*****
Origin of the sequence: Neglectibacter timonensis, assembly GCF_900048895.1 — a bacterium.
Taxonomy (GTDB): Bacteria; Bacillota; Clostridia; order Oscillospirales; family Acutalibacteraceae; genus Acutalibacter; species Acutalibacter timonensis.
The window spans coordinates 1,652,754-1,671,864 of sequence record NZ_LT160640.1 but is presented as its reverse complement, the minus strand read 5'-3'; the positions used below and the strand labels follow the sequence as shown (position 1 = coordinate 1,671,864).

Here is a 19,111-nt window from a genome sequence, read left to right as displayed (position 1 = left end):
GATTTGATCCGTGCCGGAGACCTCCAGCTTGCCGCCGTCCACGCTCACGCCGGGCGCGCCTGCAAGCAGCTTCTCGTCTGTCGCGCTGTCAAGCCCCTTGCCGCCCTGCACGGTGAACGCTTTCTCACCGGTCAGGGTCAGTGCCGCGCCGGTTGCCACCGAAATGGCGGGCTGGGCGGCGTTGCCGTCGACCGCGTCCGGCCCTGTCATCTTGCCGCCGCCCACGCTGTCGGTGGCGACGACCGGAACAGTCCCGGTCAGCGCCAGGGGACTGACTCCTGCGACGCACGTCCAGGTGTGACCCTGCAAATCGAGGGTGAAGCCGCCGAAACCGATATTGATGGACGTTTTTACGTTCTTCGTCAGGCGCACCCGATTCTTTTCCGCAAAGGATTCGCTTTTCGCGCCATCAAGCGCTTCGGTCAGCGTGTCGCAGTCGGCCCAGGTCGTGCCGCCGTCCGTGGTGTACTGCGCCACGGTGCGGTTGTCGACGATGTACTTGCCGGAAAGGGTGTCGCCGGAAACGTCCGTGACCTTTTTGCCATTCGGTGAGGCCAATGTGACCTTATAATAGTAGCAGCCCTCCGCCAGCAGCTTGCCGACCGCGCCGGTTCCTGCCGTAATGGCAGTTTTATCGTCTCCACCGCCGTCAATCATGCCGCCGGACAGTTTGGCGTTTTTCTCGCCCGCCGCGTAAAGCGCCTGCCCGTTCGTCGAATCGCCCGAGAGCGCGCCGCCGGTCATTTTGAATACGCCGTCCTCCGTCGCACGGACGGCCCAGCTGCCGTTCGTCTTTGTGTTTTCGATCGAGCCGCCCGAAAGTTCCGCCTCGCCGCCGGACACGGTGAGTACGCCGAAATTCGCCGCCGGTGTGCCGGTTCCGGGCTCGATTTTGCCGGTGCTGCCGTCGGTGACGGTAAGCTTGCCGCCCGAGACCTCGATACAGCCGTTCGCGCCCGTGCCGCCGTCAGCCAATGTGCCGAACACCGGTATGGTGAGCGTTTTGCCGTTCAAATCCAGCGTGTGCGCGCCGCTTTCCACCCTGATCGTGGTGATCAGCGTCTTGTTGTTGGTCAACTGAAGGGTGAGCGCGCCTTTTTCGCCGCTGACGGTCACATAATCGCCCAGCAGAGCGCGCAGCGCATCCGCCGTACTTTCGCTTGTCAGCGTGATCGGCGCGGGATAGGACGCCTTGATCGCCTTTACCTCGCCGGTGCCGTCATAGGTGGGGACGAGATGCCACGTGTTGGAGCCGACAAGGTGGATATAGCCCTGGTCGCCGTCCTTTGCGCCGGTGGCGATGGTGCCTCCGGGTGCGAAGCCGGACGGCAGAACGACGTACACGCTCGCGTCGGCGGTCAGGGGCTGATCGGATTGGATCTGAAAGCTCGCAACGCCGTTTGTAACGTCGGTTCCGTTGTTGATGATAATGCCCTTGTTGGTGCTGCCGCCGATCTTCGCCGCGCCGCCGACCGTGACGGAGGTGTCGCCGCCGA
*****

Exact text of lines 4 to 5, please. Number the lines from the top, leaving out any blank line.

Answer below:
Here is a 19,111-nt window from a genome sequence, read left to right as displayed (position 1 = left end):
GATTTGATCCGTGCCGGAGACCTCCAGCTTGCCGCCGTCCACGCTCACGCCGGGCGCGCCTGCAAGCAGCTTCTCGTCTGTCGCGCTGTCAAGCCCCTTGCCGCCCTGCACGGTGAACGCTTTCTCACCGGTCAGGGTCAGTGCCGCGCCGGTTGCCACCGAAATGGCGGGCTGGGCGGCGTTGCCGTCGACCGCGTCCGGCCCTGTCATCTTGCCGCCGCCCACGCTGTCGGTGGCGACGACCGGAACAGTCCCGGTCAGCGCCAGGGGACTGACTCCTGCGACGCACGTCCAGGTGTGACCCTGCAAATCGAGGGTGAAGCCGCCGAAACCGATATTGATGGACGTTTTTACGTTCTTCGTCAGGCGCACCCGATTCTTTTCCGCAAAGGATTCGCTTTTCGCGCCATCAAGCGCTTCGGTCAGCGTGTCGCAGTCGGCCCAGGTCGTGCCGCCGTCCGTGGTGTACTGCGCCACGGTGCGGTTGTCGACGATGTACTTGCCGGAAAGGGTGTCGCCGGAAACGTCCGTGACCTTTTTGCCATTCGGTGAGGCCAATGTGACCTTATAATAGTAGCAGCCCTCCGCCAGCAGCTTGCCGACCGCGCCGGTTCCTGCCGTAATGGCAGTTTTATCGTCTCCACCGCCGTCAATCATGCCGCCGGACAGTTTGGCGTTTTTCTCGCCCGCCGCGTAAAGCGCCTGCCCGTTCGTCGAATCGCCCGAGAGCGCGCCGCCGGTCATTTTGAATACGCCGTCCTCCGTCGCACGGACGGCCCAGCTGCCGTTCGTCTTTGTGTTTTCGATCGAGCCGCCCGAAAGTTCCGCCTCGCCGCCGGACACGGTGAGTACGCCGAAATTCGCCGCCGGTGTGCCGGTTCCGGGCTCGATTTTGCCGGTGCTGCCGTCGGTGACGGTAAGCTTGCCGCCCGAGACCTCGATACAGCCGTTCGCGCCCGTGCCGCCGTCAGCCAATGTGCCGAACACCGGTATGGTGAGCGTTTTGCCGTTCAAATCCAGCGTGTGCGCGCCGCTTTCCACCCTGATCGTGGTGATCAGCGTCTTGTTGTTGGTCAACTGAAGGGTGAGCGCGCCTTTTTCGCCGCTGACGGTCACATAATCGCCCAGCAGAGCGCGCAGCGCATCCGCCGTACTTTCGCTTGTCAGCGTGATCGGCGCGGGATAGGACGCCTTGATCGCCTTTACCTCGCCGGTGCCGTCATAGGTGGGGACGAGATGCCACGTGTTGGAGCCGACAAGGTGGATATAGCCCTGGTCGCCGTCCTTTGCGCCGGTGGCGATGGTGCCTCCGGGTGCGAAGCCGGACGGCAGAACGACGTACACGCTCGCGTCGGCGGTCAGGGGCTGATCGGATTGGATCTGAAAGCTCGCAACGCCGTTTGTAACGTCGGTTCCGTTGTTGATGATAATGCCCTTGTTGGTGCTGCCGCCGATCTTCGCCGCGCCGCCGACCGTGACGGAGGTGTCGCCGCCGA